With little discussion and within eight minutes, city commissioners gave a first-round approval to regulating Key West’s growing cosmetic cream shop industry that is drawing complaints of predatory sales tactics.
The city leader sponsoring the new law says he is being told by locals that the industry’s sales people have crossed the line of reasonable hawking.
“They’re overly aggressive, and not with customers inside the store but with people walking down the street,” said Commissioner Jimmy Weekley on Wednesday. “It’s not Key West at all, and it damages the reputation of Key West. People go back to [their hometowns] and say, ‘Key West, they rip you off.'”
The measure requires a second reading at the next commission meeting to become law.
If passed, any shop in the historic district selling cosmetic products that cost more than $75 must obtain a $200 annual permit in order to sell creams and lotions or offer samples. Code enforcement officers must inspect the shop prior to any permit being issued.
Also, cosmetic shop owners must post two signs at each cash register that read in all capital letters:
“IF YOU HAVE A DISPUTE WITH THIS ESTABLISHMENT ABOUT THE PRICE OF YOUR PURCHASE, CONTACT KEY WEST CODE ENFORCEMENT AT (305)809-3740, OR THE KEY WEST POLICE DEPARTMENT AT (305)809-1111 FOR ASSISTANCE.”
The signs, provided by the city, must appear in English, Spanish, French, Japanese, German and Italian.
The proposal is almost identical to the 1993 ordinance that commissioners place on downtown T-shirt shops after complaints of price-gouging flooded in.
Weekley, whose family runs Fausto’s grocery, said it’s unfortunate the city has to pass the law, but the regulation is necessary due to the number of complaints, which range from products lacking price tags to sales people hounding passersby.
He also cited the fact that no one showed up Tuesday night to publicly oppose the proposal during public comment.
At Tuesday’s meeting, three people spoke in favor or the new rules on the skin cream peddlers and asked for even stronger restrictions.
“I would propose adding that any retail product for sale in the city of Key West should be clearly marked with its price,” said Liz Lustberg, a Duval Street business owner who lives in Summerland Key. “Vote yes on this today and please make it more stringent in the future.”
Those who own the skin cream shops or work there have been reluctant to give their names or speak to The Citizen about the mounting criticism.
On Tuesday night, two men sat in the back of Old City Hall concentrating on the brief debate. But only after public comment ended did one of them raise his hand and ask Mayor Craig Cates if he could talk.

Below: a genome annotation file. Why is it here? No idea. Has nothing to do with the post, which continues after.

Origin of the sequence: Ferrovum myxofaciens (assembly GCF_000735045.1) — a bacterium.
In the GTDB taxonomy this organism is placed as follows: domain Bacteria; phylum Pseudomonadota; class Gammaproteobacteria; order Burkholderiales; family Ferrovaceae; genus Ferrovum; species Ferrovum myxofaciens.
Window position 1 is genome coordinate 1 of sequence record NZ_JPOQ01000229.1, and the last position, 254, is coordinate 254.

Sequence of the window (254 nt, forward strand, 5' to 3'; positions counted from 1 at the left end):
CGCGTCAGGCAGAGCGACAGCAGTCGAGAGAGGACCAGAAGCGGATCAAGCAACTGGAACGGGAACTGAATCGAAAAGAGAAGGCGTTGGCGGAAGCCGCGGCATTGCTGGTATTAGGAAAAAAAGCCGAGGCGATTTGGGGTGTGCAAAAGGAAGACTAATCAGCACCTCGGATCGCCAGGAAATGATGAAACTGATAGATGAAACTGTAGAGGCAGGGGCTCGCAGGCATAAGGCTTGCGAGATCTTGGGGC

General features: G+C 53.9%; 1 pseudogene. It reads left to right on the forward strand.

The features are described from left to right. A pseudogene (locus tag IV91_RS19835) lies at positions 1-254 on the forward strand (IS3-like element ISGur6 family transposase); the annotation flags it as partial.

Cates told the man he had missed his chance and the pair soon left, but not before one local gadfly went up to them to say something inaudible to those sitting at the dais.
That was Sloan Bashinsky, who is running for mayor this fall. He said he has heard from women in Key West that “certain foreign people” working at the shops are harassing people who walk along Duval.
“The women especially told me it was repulsive,” Bashinsky said, adding that he won’t say what countries some of the sales people hail from. “I think you know what nationalities I’m talking about.”
Commissioner Tony Yaniz
used his time at the end of the meeting to blast that comment, saying he couldn’t stay silent having grown up during government-led desegregation.
“Too much blood and too much sweat and too much tears have gone into this country to get us to the point we are today,” Yaniz said, without naming Bashinsky. “I find it extremely offensive for someone to get up at the podium here and say someone came from a certain country. I just wanted to go on the record with that.”
This is a fair report.
Was Tony Yaniz’s mayor candidate Margaret Romero
not offended by what the “cosmetic cream” shops were doing to women on Duval Street? I ask, because Margaret was at that commission meeting, and she spoke to several agenda items, but not to that one.
It’s been my sense for some years that the Citizen uses gadfly, as a pejorative, to poke people who irritate the Citizen and the Establishment. For example, Margaret is a gadfly, but I never saw her called that by the Citizen.
Socrates was called a gadfly in his time.
Maybe some day the Citizen will do a feature on the gadfly. Maybe the Citizen will include Arnaud and Naja Girard in that feature.
Maybe the Citizen will also include Jesus in that article.
Political advertisement paid for and approved by Sloan Bashinsky, for Mayor of Key West
my internal feminine in one of her myriad moods